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Lethbridge Herald Newspaper Archives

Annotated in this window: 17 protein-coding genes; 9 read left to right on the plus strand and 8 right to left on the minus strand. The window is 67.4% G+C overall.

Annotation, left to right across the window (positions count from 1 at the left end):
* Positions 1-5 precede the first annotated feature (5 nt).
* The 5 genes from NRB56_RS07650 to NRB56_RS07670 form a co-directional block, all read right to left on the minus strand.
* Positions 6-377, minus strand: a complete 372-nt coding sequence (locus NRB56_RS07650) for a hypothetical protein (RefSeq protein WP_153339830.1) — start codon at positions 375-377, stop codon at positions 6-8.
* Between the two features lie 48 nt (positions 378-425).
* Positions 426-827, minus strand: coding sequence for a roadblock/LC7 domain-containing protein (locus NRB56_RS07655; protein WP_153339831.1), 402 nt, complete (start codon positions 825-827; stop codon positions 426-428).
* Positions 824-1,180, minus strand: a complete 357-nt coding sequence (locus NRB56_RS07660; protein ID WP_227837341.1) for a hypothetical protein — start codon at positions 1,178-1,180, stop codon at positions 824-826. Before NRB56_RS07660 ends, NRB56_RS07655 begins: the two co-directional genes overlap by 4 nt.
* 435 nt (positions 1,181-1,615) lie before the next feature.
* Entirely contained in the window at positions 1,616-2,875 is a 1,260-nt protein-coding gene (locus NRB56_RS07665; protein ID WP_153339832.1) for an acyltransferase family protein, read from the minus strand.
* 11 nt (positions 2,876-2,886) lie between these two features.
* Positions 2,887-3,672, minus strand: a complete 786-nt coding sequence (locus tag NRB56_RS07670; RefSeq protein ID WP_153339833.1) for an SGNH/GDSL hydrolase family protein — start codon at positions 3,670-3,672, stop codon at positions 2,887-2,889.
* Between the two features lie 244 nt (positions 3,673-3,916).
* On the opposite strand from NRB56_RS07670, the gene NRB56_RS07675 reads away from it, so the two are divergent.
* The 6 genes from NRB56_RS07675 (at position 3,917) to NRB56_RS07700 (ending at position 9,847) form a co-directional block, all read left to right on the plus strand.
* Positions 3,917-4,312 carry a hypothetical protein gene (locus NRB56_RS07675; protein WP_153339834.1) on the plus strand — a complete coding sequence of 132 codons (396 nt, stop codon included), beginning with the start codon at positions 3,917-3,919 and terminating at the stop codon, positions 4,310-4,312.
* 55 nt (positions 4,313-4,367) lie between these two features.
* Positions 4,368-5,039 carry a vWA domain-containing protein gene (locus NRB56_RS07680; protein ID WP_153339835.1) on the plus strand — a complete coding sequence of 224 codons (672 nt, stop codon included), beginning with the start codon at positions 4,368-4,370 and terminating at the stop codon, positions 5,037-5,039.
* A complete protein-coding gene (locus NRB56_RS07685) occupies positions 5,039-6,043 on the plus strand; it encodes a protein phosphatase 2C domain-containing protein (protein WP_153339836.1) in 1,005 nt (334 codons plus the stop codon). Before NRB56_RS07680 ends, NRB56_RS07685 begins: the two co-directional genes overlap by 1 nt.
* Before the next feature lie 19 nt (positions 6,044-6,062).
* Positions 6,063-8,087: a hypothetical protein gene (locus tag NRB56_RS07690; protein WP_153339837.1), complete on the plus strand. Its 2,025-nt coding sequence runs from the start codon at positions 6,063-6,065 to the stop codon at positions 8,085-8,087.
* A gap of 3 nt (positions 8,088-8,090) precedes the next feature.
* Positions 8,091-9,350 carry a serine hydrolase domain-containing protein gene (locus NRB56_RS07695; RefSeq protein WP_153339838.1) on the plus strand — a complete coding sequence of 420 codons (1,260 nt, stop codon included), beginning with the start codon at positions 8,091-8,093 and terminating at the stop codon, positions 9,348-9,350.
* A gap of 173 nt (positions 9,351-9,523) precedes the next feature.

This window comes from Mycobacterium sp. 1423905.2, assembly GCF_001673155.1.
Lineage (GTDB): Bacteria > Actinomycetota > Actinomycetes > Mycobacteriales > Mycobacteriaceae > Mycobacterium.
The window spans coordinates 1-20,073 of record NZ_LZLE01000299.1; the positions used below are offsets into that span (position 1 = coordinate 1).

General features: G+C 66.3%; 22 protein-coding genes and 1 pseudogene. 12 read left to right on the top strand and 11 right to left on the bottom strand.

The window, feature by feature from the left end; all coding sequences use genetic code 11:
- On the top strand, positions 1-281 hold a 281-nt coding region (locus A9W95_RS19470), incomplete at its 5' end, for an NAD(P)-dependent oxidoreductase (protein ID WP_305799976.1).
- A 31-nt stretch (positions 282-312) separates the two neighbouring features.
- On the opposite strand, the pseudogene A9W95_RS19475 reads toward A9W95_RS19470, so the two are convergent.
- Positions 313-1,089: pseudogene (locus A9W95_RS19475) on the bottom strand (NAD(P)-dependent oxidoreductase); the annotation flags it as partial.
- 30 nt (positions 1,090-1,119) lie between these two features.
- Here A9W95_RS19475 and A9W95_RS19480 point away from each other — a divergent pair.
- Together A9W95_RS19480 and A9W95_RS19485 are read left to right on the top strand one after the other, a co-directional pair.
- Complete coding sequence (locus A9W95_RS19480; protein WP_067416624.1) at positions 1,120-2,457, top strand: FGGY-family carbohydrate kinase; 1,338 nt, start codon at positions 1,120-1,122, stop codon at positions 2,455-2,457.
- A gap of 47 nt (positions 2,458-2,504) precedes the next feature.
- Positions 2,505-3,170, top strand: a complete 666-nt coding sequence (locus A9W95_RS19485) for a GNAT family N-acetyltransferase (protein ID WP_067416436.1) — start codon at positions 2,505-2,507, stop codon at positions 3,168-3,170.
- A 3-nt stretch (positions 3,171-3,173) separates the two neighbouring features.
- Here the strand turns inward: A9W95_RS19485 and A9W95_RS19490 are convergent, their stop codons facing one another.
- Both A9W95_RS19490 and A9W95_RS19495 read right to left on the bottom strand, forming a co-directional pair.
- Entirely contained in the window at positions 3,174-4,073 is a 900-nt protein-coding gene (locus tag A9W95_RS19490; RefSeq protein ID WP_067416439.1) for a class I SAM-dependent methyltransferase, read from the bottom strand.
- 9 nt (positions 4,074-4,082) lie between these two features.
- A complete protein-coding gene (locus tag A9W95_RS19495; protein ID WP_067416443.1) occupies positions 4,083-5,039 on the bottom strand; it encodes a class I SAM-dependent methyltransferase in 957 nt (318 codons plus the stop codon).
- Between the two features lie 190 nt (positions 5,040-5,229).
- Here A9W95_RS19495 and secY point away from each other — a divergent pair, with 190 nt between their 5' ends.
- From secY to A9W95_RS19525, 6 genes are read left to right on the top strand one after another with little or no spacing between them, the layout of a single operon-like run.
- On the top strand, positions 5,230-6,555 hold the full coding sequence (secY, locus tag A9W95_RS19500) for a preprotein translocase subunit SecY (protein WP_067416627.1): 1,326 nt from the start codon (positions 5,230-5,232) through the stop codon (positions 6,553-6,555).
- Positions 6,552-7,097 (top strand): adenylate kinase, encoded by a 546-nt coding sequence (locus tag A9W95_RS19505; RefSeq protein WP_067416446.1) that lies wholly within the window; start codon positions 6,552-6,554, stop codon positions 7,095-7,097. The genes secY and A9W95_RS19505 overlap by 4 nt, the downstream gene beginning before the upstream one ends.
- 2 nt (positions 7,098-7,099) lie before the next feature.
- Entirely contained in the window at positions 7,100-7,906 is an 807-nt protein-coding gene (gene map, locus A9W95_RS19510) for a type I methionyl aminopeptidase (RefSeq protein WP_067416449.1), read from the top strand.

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Lethbridge Herald, The (Newspaper) - August 29, 1973, Lethbridge, Alberta The anchor MILLION INVESTMENT AND The Queen Mary lives once more By CURTIS J. SITOMER Christian Science Monitor LONG Calif. The curtain rises in the fashionable ship's salon. An octet of fresh- ly attractive youths into a Charleston. They're clad in sailor boy suits remini- scent of the 1930's. And to the delight of a standing-rooni-only they offer a bit of George M. Cohan's and rush through a Orshwin medley before rocking to a slower A deck an older couple relax in a spacious fastidiously decorated in Old English style. In the Sir Win- ston Churchill dining a sumptuous dinner awaits them. It's a page out of the past. A return to the days when Her Majesty's prize ocean the Queen navigated the rough seas of the Atlantic and ferried European American stage and affluent commoners across the ocean. But the ship's salon is a dry- dock theater now. And her plush staterooms and cabins serve as hotel accommodations in this seaside resort suburb of Los Angeles. the Queen Mary is one of the West's most popular tour- ist attractions. Since her sale to the Port of Long Beach by the Cunard Line in 1967 and subsequent conversion to a mu- convention and visitors' mecca two years over 3 million people have come abroad and relieved her luxury sailings. Ironically for the which never sustained a seri- OIB breakdown or a direct hit during the Second World War when she doubled as they troop carrier the comeback channel was fraught with obstacles. Almost since she drydocked here for massive overhauling into a tourist union problems and municipal squab- bles over costs delayed her re- conversion. Diners the original mas- ter lessee of the ship's com- mercial ventures jumped ship and after some delay was replaced by Specialty Queen Inc. A spate of lawsuits ensued. late in a local tax- payers group spurred a recall election of four Long Beach city councilmen among other that they turned the Queen Mary project into a Due to several costs to the city had more than doubled from an es- timated million to mil- These and other obstacles theatened to mothball the pro- ject almost indefinitely. But one by one they have been hurdled. Now the ship's bathe and soak in all of the Queen's attractions. A gala which is still being Jacques Cousteau's exhibit. The tri-level design- ed by the noted French ocean- embraces such themes as crops from the man re-entering the quest for and a win- dow in the sea. Those entering the living sea find themselves on a simulated spaceship past the parched landscapes of nearby planets. They on earth the water planet amid and mist. And then they are whisked under- seas moving through Cous- teau's watery world of fish underseas and unique sea creatures. Recent additions to the ing are an electric eel whose 800-volt charges are monitored by an oscillos- cope and a 25-pound lobster. Soon to be installed is a gigantic tide pool containing live star sea ane- and other underwater pheomens. Upper decks of the Queen Mary buzz with activity amid shops and dis- plays. For the formal the Lord the Lady Ham- and the Sir Winston Churchill offer varied fare of prime and sea food. Snack stands feature hot dogs and fish and chips. Quaint shipboard stores offer and homemade candies. The Queen Mary was pur- chased from Cunard for million. But the capital invest- ment in the project now tops million. Among recent additions is a 400-room hotel built by Pacific Southwest Airlines. rich colored carpeting and wood-paneled walls grace the entire hotel. And accommo- dations closely simulate those enjoyed by Queen Mary passen- gers in the 1930's and 1940's. Much of the luxury liner's fur- and other decor has been restored for hotel guests. Daily rates range from for small to for supsr-suites. The Queen Mary Hotel will host national conventions dur- ing winter and spring months. now booked through Wilson. been taking re- servations at an average of three conventions a day. And in the last six we've done in Opening in the fall as a sat- ellite attraction to the Queen Mary will be the This English village will contain 40 a and an authentic pub. and Ed- wardian periods are all embod- ied in the village's tures. But due to fire restric- For the main entrance their roofs will be tile and slate rather than authen- tically thatched. Thatched roofs or the ship's attractions are to help its visitors share in another world and time. And now the once proud Queen of the At- lantic reigns again here on the shores of the Pacific. .The Queen Mary at Long Beach in California Sears on 40 sq. yds.1 The happy-go-luxury shag for any room in your home Luxurious it But you needn't tread softly This sumptuous shag is nylon pile. 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